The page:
Well, it’s that old sign on the cross
Like you used to be

I can find other interpretations but not one that fits exactly with the idea of this being a song from a Jewish man reconsidering his faith vis a vis Christianity.

And then we come to the spoken section.   My first reaction was that Dylan was simply messing about.  The voice is so strange, like he is deliberately poking fun at the preacher speaking these words.

It is possible to disentangle these words to make it a serious bit of preaching but then if we do that we are back to seeing the title of the song from a Christian perspective not a Jewish perspective, and the sense vanishes again.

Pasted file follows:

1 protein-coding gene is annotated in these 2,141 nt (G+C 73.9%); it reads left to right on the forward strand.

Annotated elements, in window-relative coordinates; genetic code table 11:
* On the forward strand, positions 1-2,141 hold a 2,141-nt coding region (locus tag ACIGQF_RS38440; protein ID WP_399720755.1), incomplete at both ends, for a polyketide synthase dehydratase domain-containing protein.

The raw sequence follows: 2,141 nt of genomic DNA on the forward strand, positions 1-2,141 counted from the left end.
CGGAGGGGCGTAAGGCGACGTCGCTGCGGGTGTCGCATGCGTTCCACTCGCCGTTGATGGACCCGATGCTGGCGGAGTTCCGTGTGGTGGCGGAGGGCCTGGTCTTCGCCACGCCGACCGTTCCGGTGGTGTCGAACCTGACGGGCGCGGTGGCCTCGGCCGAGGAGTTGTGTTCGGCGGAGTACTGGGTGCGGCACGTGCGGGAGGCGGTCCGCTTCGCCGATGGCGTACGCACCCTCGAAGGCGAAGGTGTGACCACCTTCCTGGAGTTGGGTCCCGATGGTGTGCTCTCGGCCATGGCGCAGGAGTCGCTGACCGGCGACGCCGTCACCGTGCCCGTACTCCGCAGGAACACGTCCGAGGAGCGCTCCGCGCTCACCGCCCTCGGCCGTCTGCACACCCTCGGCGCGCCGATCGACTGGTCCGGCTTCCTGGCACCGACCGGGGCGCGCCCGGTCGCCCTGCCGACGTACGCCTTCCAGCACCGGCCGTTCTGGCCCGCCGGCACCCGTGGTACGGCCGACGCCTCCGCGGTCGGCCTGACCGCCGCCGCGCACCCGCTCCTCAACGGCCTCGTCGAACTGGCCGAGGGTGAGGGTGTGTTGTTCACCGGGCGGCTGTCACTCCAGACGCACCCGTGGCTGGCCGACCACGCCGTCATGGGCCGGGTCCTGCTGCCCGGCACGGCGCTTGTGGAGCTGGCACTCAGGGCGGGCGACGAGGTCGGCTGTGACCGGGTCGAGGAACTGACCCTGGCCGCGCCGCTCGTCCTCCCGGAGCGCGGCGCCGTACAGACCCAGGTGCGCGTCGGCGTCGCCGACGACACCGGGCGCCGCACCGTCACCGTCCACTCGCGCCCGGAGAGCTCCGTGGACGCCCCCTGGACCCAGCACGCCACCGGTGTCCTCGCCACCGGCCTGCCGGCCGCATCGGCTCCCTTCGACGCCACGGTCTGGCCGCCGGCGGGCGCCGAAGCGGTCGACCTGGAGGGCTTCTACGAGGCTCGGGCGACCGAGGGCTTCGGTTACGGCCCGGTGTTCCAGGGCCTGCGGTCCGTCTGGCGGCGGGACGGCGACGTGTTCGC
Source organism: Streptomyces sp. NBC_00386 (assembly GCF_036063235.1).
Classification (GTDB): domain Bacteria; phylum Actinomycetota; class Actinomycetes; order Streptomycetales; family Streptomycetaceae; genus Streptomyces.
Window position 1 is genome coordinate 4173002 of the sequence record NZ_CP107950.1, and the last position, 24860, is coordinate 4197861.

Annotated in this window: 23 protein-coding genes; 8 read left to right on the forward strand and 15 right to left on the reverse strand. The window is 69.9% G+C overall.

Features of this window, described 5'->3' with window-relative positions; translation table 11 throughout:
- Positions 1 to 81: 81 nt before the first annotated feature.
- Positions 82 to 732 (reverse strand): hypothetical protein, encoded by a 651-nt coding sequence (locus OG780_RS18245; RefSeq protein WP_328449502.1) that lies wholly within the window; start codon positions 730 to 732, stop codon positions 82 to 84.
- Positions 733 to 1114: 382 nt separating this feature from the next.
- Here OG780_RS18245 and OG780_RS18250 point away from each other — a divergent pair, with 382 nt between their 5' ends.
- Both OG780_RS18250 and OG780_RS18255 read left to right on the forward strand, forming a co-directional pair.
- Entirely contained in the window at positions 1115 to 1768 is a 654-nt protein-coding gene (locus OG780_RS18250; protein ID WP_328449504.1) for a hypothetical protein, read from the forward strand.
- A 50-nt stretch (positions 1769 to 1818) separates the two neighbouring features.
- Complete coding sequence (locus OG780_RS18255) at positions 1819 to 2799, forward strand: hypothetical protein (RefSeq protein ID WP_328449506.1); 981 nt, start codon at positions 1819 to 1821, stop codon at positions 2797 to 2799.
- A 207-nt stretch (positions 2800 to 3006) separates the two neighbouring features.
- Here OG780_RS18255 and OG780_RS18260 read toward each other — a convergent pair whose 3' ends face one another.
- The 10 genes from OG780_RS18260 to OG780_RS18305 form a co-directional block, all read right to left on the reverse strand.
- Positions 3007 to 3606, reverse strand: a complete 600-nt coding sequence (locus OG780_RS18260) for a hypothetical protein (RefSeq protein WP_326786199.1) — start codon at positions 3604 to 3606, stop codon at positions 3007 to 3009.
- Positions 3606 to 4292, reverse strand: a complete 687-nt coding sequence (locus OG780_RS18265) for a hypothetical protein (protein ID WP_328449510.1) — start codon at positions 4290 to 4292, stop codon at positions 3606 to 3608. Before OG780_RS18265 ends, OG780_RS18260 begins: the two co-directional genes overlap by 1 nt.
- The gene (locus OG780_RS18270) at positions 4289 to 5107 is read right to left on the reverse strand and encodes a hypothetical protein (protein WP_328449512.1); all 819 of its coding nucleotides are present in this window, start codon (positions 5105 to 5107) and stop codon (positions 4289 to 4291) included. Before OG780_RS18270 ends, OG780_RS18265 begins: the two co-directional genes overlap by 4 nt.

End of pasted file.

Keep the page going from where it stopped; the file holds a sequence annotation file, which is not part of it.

Take this section…

Yes, just a little time is all you need, you might say, but I don’t know ’bout that any more, because later on you might want to enter it, but, of course, the door might be closed. But I just would like to tell you one time, if I don’t see you again, that the thing is, that the sign on the cross is the thing you might need the most.

OK we can all make meanings out of that, with a few moments to think about it, but what is the point of such a ramble?  Why express it in this way?  What is the relationship between the music and the lyrics – a relationship that Dylan normally has so exactly sorted (which of course is the essence of this web site – the music AND the lyrics need to be considered).   Here Dylan has abandoned the melody, but the rather everyday chord sequence plods along as he speaks.